Last Tuesday I attended the 25th anniversary of New York City Outward Bound Schools, an organization that I worked for as a founding teacher in the late eighties. When NYC Outward Bound was established in 1987 it was the first independent urban Outward Bound Center in the U.S. Its motto stood for everything I wanted to do back then, and twenty five years later it still resonates —Transforming Schools, Changing Lives.
There is a lot going on in Delaware’s schools and the recent promising state test scores suggest that the hard work is paying off. Many of us in the education community work toward this shared goal, but often times the people making the most impact get the least attention. As our state legislature winds down and our presidential race heats up, the political rhetoric often distracts us from the power of the day-to-day work. Since the state won the first Race to the Top competition back in April of 2010, we’ve seen many people roll their sleeves up and do what it takes to make a real impact in our schools. We consider these individuals the unsung heroes of public education.
Lately it occurred to us that for all of the people that we do know, there are countless others, working quietly day in and day out, who we don’t. So, earlier this month we launched the iEducate Delaware™ program to find and honor these individuals. Nominees can be a teacher, principal, student, support staff member, legislator, school board member, an administrator, a parent, or community leader —anyone who is a champion of education. I encourage you to visit www.iEducateDelaware.org to nominate someone you know who is making a difference. We ask that you submit your brief stories by June 30. Winners will be able to dedicate $2,000 towards the educational program of their choice. Our hope is that over time, by bringing attention to this work, this circle will continue to expand.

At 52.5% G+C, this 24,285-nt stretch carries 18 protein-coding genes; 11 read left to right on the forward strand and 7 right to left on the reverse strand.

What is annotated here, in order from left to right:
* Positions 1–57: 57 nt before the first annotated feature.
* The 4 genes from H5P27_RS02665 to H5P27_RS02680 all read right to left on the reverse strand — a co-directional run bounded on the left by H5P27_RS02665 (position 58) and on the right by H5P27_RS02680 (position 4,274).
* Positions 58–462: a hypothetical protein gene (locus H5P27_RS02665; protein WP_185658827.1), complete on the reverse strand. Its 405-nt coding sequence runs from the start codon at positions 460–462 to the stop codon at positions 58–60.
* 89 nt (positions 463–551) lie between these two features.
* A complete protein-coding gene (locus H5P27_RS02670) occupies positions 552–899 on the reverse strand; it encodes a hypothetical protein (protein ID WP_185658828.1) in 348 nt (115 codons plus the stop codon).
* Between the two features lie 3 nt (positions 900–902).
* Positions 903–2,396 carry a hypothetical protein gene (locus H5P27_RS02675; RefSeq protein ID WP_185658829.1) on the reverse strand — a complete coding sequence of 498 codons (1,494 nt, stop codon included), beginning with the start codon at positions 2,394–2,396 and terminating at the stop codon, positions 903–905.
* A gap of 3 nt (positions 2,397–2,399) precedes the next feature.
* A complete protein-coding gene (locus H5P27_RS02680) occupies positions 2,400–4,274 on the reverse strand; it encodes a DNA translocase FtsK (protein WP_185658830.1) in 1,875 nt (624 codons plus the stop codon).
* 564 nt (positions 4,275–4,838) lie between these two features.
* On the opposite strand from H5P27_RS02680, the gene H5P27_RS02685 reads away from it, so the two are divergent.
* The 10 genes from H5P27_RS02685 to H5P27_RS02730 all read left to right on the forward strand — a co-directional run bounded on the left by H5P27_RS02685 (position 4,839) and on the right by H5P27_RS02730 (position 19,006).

When I think about what it means to be a champion of education, I think about the special education teacher who consistently goes the extra mile to help his students exceed their own expectations year after year, the school board member who keeps a relentless focus on students to make the tough calls in her district, and the parent who demonstrates leadership by not only supporting her school but by raising her voice when she believes the school is going off track.
I also think about my former students, and whether or not I was champion enough for them.
On my office windowsill sit two framed pictures of some of these students from Outward Bound. The pictures are over 20 years old. I have more recent shots of course, including a few from last Tuesday. But I choose to keep the old pictures in the frames instead, as a reminder of the responsibility I had to those children then, and of the responsibility we all have to Delaware’s children now.
Paul Herdman is President and CEO of the Rodel Foundation of Delaware